The Deputy General Counsel related in his letter that the court should impose upon Cruce a substantial prison sentence and order restitution in an amount of not less than $8 million. (Appendix of Appellant at p. A 322). The Deputy General Counsel also related that Cruce received large cash kickbacks; part of the money paid to Cruce was laundered through a Las Vegas casino and returned to Cruce in a brown paper bag; one of Peoples' lenders provided Cruce and Burger with the use of an airplane, cars, and "limo" drivers who provided prostitutes; Cruce "assisted in the theft of millions of dollars from the institution [Peoples] and the dissipation of hundreds of millions of dollars on bad loans." (Appendix of Appellant, p. A 335).

In denying Cruce's motions, the district court stated that the probation office had "promoted" the idea that Cruce pay eight million dollars in restitution, (Appendix of Appellant, p. A 241); the two letters in dispute were not used in determining Cruce's sentence, id., p. 244; and Cruce's sentence was based upon information contained in the presentence report and the personal knowledge the court derived from presiding over the lengthy trial of Cruce's alleged co-conspirators.

We agree with Cruce that he "at least had a right to confront the allegations [in the letters] and challenge their accuracy." (Brief of Appellant, p. 40). In granting similar relief in Burger, we held:

Under Rule 32, "it is clear that the defendant and the government enjoy equal procedural entitlements." Burns v. United States, --- U.S. ----, 111 S. Ct. 2182, 2185 n. 4 (1991). In holding that a defendant was entitled to notice that a district court was contemplating departing upward from the guideline sentencing range based on a ground not previously identified for upward departure, the Court opined:

As amended by the Sentencing Reform Act, Federal Rule of Criminal Procedure 32 provides for focused, adversarial development of the factual and legal issues relevant to determining the appropriate Guideline sentence. Rule 32 frames these issues by directing the probation officer to prepare a presentence report addressing all the matters germane to defendant's sentence ... Rule 32(a) (1) provides that ' [a]t the sentencing hearing, the court [must] afford the counsel for the defendant and the attorney for the Government an opportunity to comment upon the probation officer's determination and other matters relating to the appropriate sentence.'

... Rule 32 contemplates full adversary testing of the issues relevant to a Guidelines sentence and mandates that the parties be given 'an opportunity to comment upon the probation officer's determination....'

111 S. Ct. at pp. 2185-6.

No less a standard should be applied to the letters from Chairman Seidman and the FDIC. We hold that Burger is entitled to a resentencing during the course of which he shall have the opportunity to "comment upon [the letters in question and] the probation officer's determination and other matters relating to the appropriate sentence."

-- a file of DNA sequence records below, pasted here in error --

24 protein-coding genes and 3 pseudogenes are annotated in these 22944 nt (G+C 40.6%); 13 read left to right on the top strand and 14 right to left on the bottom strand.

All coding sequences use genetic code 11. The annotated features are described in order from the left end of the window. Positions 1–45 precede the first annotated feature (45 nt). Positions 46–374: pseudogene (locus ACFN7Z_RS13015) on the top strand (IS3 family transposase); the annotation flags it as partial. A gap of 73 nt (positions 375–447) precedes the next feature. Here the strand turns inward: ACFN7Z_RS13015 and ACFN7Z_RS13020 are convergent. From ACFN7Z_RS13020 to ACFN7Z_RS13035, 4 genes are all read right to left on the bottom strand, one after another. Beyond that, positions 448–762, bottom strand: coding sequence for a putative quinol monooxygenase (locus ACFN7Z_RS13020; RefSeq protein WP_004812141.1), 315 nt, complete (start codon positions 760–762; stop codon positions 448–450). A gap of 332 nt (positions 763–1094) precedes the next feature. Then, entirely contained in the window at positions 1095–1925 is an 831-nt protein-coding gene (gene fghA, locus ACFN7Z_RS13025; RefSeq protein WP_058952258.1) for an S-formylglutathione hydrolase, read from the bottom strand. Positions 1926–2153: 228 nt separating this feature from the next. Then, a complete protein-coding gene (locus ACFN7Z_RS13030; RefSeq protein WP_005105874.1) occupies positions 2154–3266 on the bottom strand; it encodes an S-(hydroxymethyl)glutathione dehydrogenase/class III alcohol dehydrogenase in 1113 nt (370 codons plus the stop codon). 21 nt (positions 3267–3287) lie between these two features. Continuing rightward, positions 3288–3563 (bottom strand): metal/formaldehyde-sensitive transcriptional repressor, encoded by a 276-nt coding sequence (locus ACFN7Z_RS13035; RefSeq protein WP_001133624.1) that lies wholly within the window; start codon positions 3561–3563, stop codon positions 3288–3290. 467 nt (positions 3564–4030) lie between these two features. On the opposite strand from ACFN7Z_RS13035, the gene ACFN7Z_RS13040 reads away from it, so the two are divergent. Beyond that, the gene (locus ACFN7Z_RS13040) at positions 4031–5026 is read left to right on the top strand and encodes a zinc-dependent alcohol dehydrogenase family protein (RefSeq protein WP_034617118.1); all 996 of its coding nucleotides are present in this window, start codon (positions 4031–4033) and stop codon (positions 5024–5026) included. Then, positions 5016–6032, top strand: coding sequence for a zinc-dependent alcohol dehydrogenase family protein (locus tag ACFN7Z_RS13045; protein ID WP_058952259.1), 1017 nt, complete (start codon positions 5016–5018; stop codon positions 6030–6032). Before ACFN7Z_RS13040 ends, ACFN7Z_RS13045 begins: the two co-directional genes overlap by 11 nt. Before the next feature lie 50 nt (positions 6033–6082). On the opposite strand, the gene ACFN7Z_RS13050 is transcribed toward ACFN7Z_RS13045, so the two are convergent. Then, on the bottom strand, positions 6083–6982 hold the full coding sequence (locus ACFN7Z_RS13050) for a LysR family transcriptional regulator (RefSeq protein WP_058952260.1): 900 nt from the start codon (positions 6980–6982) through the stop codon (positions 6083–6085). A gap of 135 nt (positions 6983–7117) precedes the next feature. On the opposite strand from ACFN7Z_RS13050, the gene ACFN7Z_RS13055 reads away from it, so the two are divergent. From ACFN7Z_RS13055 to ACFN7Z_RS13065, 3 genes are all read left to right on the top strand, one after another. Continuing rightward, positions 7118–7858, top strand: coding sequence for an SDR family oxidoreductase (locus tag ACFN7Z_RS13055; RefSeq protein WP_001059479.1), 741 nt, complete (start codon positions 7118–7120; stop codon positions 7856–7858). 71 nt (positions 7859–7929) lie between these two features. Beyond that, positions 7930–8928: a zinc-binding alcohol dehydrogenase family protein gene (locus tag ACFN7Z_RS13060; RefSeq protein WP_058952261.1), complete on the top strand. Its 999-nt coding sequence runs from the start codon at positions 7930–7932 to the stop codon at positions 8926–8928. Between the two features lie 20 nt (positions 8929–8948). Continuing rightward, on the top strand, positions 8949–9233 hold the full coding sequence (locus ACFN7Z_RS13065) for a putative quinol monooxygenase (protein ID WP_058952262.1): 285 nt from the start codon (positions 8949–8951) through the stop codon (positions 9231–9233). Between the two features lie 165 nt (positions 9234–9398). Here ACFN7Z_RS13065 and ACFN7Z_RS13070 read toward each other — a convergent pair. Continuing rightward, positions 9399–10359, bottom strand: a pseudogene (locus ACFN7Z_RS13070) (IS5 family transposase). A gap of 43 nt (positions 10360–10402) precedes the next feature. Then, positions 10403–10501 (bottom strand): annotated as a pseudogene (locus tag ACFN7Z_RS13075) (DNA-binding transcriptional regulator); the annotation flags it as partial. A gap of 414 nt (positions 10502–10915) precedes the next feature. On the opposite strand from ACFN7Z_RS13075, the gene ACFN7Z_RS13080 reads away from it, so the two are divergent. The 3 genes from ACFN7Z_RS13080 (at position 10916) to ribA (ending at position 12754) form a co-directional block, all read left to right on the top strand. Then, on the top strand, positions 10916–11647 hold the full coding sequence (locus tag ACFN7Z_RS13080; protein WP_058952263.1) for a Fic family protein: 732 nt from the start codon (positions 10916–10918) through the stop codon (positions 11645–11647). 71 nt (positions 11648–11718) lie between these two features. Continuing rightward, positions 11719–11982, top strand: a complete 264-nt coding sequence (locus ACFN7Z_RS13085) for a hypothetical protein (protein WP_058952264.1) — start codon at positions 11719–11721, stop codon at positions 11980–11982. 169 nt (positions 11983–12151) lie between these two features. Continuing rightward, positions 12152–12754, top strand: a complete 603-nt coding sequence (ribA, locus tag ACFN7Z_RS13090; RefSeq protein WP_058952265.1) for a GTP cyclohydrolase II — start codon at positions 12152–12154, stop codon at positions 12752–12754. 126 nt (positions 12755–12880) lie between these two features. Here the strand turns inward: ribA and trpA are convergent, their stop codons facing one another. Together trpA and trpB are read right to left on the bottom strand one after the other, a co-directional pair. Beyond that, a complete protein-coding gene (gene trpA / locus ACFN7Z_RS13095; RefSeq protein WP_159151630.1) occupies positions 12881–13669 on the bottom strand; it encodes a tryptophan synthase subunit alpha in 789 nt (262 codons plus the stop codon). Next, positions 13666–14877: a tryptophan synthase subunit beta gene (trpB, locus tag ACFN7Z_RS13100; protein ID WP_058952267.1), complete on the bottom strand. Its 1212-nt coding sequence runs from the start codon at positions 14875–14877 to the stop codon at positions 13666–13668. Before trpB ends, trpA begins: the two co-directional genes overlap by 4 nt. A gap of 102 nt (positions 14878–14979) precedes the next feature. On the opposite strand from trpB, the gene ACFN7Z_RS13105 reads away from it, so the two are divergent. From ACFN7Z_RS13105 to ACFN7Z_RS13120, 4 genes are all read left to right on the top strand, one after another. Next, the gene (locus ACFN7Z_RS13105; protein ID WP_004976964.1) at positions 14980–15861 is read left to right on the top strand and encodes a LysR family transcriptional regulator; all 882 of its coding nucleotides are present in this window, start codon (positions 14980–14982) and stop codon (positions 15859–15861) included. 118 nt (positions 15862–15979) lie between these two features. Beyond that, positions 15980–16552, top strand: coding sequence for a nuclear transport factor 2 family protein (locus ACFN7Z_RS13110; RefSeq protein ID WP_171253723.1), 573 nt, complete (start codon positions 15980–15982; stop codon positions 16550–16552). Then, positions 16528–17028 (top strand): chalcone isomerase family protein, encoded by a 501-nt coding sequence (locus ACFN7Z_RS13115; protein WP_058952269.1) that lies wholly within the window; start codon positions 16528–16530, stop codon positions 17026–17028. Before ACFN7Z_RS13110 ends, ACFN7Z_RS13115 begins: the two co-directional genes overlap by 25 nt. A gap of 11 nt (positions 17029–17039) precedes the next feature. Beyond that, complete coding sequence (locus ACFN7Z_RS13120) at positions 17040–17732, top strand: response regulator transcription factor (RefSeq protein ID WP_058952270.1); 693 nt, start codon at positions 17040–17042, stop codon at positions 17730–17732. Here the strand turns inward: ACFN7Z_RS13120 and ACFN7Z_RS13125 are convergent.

United States v. Burger, Sl.Op. at pp. 14-15.

Cruce contends that the district court erred in accepting his plea of guilty to Count 1 and in denying his motion to withdraw his plea of guilty.

Cruce argues that the court erred in accepting his guilty plea to Count 1 because he specified that his participation in the conspiracy continued only through 1987. Contrary to Cruce's appellate contentions that his plea should be vacated because his participation in the conspiracy continued only through 1987, Cruce pled guilty to a conspiracy which commenced "at least as early as 1984" and continued "until the return of this indictment [January 10, 1991]." A review of Cruce's plea hearing (Appendix of Appellant, pp. A 063-A 094) and his sentencing hearing (Appendix of Appellant, pp. A 118-A 210) clearly establishes that Cruce entered a voluntary and knowing plea.

Moreover, the district court specifically found that Cruce offered no evidence that he withdrew from the conspiracy and that he continued his ownership and participation in the joint ventures, corporations, partnerships and property which was obtained with money illegally defrauded from Peoples unimpeded until the return of the indictment. Under these circumstances, we hold that the district court did not err in accepting his guilty plea to Count 1.

Cruce argues alternatively that the district court and the parties "were required to permit [him] to withdraw his plea of guilty" (Brief of Appellant, p. 41) when it became apparent that the district court intended to sentence him based on the "boiler plate language in the indictment alleging that the conspiracy continued until the return of this indictment." (Brief of Appellant, p. 41). We hold that the district court was not "required" to permit Cruce to withdraw his guilty plea:

A district court's denial of a motion to withdraw a plea of guilty is reviewed for an abuse of discretion. United States v. Rhodes, 913 F.2d 839, 845 (10th Cir. 1990), cert. denied, --- U.S. ---- (1991). Although " [o]ne who enters a guilty plea has no right to withdraw it," United States v. Hickok, 907 F.2d 983, 985 (10th Cir. 1990), quoting, Barker v. United States, 579 F.2d 1219, 1223 (10th Cir. 1978), a district court may permit withdrawal of a plea prior to sentencing "upon a showing by the defendant of any fair and just reason." Fed. R. Crim. P. 32(d). The defendant bears the burden of demonstrating a "fair and just reason." United States v. Hickok, supra.

United States v. Burger, Sl.Op., p. 9.

We hold that Cruce has failed to show a "fair and just reason" for withdrawing his plea. Cruce entered a voluntary and knowing plea upon the advice of counsel and after careful and extensive questioning by the district as to the nature and consequences of his plea. We reject Cruce's arguments that he was somehow "sandbagged" by "boiler plate language" in the indictment setting forth the time frame of the conspiracy.

The judgment of conviction is AFFIRMED. The case is REMANDED, however, for resentencing consistent with this opinion.

 *

The Honorable Clarence A. Brimmer, Chief Judge, United States District Court for the District of Wyoming, sitting by designation

 **

This Order and Judgment has no precedential value and shall not be cited, or used by any court within the Tenth Circuit, except for purposes of establishing the doctrines of the law of the case, res judicata, or collateral estoppel. 10th Cir.R. 36.3